Design Tools

Root Locus

Figure 7: Feedback Controller
Suppose we choose to control the plant by scaling our error signal by
KK
and then put the controller on the feedback path like in Figure 7. It would be helpful for us to understand how the closed loop poles of the feedback system change as
KK
is varied over the range
[0,)[0, \infty)
. First, suppose
G(s)=NGDGH(s)=NHDH.G(s) = \frac{N_G}{D_G} \qquad H(s) = \frac{N_H}{D_H}.
Then the transfer function of the overall system is
Y(s)R(s)=kG(s)1+kG(s)H(s)=KNGDHDGDH+KNGNH.\frac{Y(s)}{R(s)} = \frac{kG(s)}{1+kG(s)H(s)} = \frac{KN_GD_H}{D_GD_H+KN_GN_H}.
The closed loop poles are the roots of the denominator polynomial (called the characteristic polynomial).
Δ(s)=DGDH+KNGNH=1+KNGNHDGDH=0(14)\Delta(s) = D_GD_H+KN_GN_H = 1 + K\frac{N_GN_H}{D_GD_H} = 0 \qquad (14)
Clearly, no matter what
KK
is, the poles must satisfy two criteria.
kNGNHDGDH=1KNGNHDGDH=(2r+1)π,rZ(15)\left|k\frac{N_GN_H}{D_GD_H}\right| = 1 \qquad \angle K\frac{N_GN_H}{D_GD_H} = (2r+1)\pi,\quad r\in\mathbb{Z} \qquad (15)

Definition 30

The root locus is the set of all
sCs\in\mathbb{C}
such that
K\exists K
where
Δ(s)=0\Delta(s) = 0
.
All points on the root locus must satisfy Equation 15.

Root Locus Rules

First, notice that the roots of
Δ(s)\Delta(s)
are the closed loop poles of the system.

Theorem 6

The number of branches in the root locus is equal to the number of closed loop poles where a branch is the path traveled by a single pole as
KK
is varied.
Next, because we are dealing with real systems, complex poles must have a corresponding conjugate pole.

Theorem 7

The root locus is symmetric about the real axis.
Going back to Equation 15, we can alternatively express the angle criteria as
Ki=1m(szi)i=1n(spi)=i=1m(szi)i=1n(spi)\angle K \frac{\prod_{i=1}^m (s-z_i)}{\prod_{i=1}^n (s-p_i)} = \sum_{i=1}^m \angle (s-z_i) - \sum_{i=1}^n \angle (s-p_i)
where
ziz_i
are open loop zeros and
pip_i
are open loop poles. If we restrict ourselves to the real axis, then given a closed loop pole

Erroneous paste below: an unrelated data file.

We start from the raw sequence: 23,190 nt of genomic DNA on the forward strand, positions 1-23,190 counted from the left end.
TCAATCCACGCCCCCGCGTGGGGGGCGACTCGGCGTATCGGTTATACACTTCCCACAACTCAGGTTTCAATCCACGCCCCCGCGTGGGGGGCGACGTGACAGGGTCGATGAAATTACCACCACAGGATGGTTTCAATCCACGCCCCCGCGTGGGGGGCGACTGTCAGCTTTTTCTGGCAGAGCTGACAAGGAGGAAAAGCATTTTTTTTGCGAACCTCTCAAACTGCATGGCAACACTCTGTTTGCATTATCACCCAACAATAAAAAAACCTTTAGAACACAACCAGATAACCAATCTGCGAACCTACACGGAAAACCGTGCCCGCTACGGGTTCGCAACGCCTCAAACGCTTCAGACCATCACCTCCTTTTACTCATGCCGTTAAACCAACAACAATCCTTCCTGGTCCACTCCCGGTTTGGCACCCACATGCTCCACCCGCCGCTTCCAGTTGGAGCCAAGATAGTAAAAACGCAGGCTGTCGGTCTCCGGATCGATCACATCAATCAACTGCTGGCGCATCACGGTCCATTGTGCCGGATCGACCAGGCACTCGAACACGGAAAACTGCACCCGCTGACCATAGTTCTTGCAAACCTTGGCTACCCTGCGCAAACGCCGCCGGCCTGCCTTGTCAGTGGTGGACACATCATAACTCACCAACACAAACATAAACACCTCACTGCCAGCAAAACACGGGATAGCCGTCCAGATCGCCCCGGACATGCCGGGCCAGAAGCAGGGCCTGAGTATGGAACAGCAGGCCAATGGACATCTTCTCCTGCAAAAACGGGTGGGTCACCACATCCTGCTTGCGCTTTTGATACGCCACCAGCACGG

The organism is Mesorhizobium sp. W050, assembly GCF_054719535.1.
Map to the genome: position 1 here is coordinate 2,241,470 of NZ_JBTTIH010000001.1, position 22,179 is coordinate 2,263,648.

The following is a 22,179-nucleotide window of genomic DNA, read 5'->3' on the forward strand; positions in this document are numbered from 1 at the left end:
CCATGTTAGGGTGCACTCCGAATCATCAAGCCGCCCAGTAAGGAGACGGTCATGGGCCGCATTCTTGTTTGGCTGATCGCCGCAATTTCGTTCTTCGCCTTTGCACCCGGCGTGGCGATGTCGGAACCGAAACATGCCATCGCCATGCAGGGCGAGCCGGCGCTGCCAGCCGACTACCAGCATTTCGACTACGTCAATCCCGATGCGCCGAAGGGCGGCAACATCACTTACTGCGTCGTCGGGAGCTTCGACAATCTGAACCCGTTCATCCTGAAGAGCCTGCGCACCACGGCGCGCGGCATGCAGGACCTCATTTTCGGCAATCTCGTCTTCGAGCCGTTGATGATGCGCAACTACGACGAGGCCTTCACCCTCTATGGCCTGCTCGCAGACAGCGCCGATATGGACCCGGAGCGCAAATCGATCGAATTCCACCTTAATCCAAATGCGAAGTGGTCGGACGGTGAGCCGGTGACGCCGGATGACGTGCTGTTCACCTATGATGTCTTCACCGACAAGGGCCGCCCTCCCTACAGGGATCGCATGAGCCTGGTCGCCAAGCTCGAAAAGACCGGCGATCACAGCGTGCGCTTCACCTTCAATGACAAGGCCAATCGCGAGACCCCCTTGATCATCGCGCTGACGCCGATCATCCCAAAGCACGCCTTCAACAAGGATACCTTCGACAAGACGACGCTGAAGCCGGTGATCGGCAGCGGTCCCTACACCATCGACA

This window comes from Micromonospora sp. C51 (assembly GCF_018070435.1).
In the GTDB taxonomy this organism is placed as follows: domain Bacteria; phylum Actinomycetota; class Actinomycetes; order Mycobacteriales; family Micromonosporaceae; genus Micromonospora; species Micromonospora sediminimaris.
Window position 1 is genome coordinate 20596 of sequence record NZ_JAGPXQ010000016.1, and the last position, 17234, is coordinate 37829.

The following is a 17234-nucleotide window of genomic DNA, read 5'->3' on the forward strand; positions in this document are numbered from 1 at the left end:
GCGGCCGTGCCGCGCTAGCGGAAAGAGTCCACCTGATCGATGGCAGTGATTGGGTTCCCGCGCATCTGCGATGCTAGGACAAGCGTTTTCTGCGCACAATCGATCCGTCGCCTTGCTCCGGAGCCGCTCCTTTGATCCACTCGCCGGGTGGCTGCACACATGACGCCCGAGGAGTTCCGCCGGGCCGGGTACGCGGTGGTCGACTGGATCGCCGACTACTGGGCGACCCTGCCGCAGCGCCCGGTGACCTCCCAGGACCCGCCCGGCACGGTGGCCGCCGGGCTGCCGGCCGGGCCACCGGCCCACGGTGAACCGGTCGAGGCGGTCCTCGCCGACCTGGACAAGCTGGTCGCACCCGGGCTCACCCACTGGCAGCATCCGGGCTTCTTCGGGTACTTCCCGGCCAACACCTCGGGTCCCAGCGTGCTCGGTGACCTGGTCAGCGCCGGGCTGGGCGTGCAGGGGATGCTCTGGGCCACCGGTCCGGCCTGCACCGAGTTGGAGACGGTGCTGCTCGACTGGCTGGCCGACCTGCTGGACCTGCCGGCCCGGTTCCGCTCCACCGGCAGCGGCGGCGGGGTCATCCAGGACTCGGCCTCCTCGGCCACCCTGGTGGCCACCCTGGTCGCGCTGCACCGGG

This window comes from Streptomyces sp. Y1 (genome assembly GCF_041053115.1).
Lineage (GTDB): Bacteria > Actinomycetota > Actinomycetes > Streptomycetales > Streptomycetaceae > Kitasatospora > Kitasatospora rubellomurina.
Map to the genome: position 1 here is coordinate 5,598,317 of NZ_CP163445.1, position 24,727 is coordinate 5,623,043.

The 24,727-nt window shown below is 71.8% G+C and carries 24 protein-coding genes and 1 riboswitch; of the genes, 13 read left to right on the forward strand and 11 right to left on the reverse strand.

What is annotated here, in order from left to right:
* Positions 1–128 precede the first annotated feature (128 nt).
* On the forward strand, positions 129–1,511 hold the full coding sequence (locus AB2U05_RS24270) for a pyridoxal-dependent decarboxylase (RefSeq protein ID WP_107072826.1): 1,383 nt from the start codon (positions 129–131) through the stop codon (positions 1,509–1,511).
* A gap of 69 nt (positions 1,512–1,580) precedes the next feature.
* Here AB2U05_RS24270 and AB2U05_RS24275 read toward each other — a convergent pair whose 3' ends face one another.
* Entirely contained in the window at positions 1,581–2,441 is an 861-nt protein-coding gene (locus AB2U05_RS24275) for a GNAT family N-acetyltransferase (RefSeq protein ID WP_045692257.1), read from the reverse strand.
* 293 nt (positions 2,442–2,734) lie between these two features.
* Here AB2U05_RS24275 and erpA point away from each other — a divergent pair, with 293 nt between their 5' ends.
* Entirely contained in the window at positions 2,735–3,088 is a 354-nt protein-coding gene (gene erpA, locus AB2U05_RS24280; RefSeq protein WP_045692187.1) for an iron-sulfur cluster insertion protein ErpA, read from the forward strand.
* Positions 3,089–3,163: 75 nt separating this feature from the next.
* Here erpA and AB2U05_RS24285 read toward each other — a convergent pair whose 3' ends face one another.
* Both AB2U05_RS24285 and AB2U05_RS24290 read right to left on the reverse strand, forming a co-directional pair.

ss
, each
zi>sz_i > s
will contribute
180-180
˚and each
pi>sp_i > s
will contribute
180180
˚while the
zi,pi<sz_i, p_i < s
will contribute
00
˚.

Theorem 8

The real axis segments of the root locus are to the left of an odd number of open loop poles and zeros.
When
KK
is small, then the poles look like the open loop poles. As
KK
grows very large, then the poles look like the open loop zeros.

Theorem 9

The root locus begins at the open loop poles and ends at the open loop zeros
If there are more poles (
nn
) then zeros (
mm
), then not all of the poles will end up at a zero in the limit. This means that
nmn-m
poles must branch off to infinity.
limskH(s)G(s)limsksmsn=(2l+1)π    snm=rejθ(nm)    θ=(2l+1)πnm\lim_{|s|\to\infty} kH(s)G(s) \approx \lim_{|s|\to\infty}k\frac{s^m}{s^n} = (2l+1)\pi \implies s^{n-m} = re^{j\theta(n-m)} \implies \theta = \frac{(2l+1)\pi}{n-m}

Theorem 10

In the limit, poles will asymptotically approach
θ=(2l+1)πnm,\theta = \frac{-(2l+1)\pi}{n-m},
and the real axis intercept of these asymptotes is
σ=i=1mpii=1nzinm.\sigma = \frac{\sum_{i=1}^m p_i - \sum_{i=1}^n z_i}{n-m}.
If there is a gap between real-axis segments, in order to end at an open loop zero, poles must sometimes break away from the real axis and then re-enter.

Theorem 11

The break-in and break-away points satisfy the equation
i=1n1σ+pi=i=1m1σ+zi.\sum_{i=1}^n \frac{1}{\sigma + p_i} = \sum_{i=1}^m \frac{1}{\sigma+z_i}.
Since the angles can travel asymptotically, they sometimes cross the imaginary axis.

Theorem 12

The root locus intersects the imaginary axis at points where
i=1m(jω+zi)i=1n(jω+pi)=(2l+1)π.\sum_{i=1}^m \angle (j\omega + z_i) - \sum_{i=1}^n \angle (j\omega + p_i) = (2l+1)\pi.
Similarly, if the poles begin at complex locations, then we can find their angle of departure.

Theorem 13

Poles beginning at complex locations will depart at an angle
θ\theta
where
i=1m(p+zi)i=1n(p+pi)=(2l+1)π\sum_{i=1}^m (p + z_i) - \sum_{i=1}^n (p + p_i) = (2l+1)\pi
Finally, since
KG(s)H(s)=1|KG(s)H(s)|=1
, we can determine
KK
if we know a particular pole location.

Theorem 14

Given a pole location
pp
,
K=1G(p)H(p).K = \left|\frac{1}{G(p)H(p)}\right|.

Generalized Root Locus

Because the Root Locus rules are derived from the characteristic polynomial
Δ(s)\Delta(s)
of the closed-loop system, they can be used not just to find how the closed loop poles vary with a gain, but also to find how the closed loop poles vary with an open loop pole. Suppose that
G(s)=NG(s+k)i(s+pi)G(s) = \frac{N_G}{(s+k)\prod_i(s+p_i)}
and
H(s)=1H(s) = 1
. Then
Δ(s)=(s+k)i(s+pi)+NG=1+ki(s+pi)NG+si(s+pi)=0\Delta(s) = (s+k)\prod_i(s+p_i) + N_G = 1 + k\frac{\prod_i (s+p_i) }{N_G + s\prod_i(s+p_i)} = 0
Thus if we apply the root locus rules to the open loop system
Y(s)=i(s+pi)NG+si(s+pi)Y(s) = \frac{\prod_i (s+p_i) }{N_G + s\prod_i(s+p_i)}
then we can capture the behavior of the closed loop poles of the original system as we vary the location of the open loop pole we control.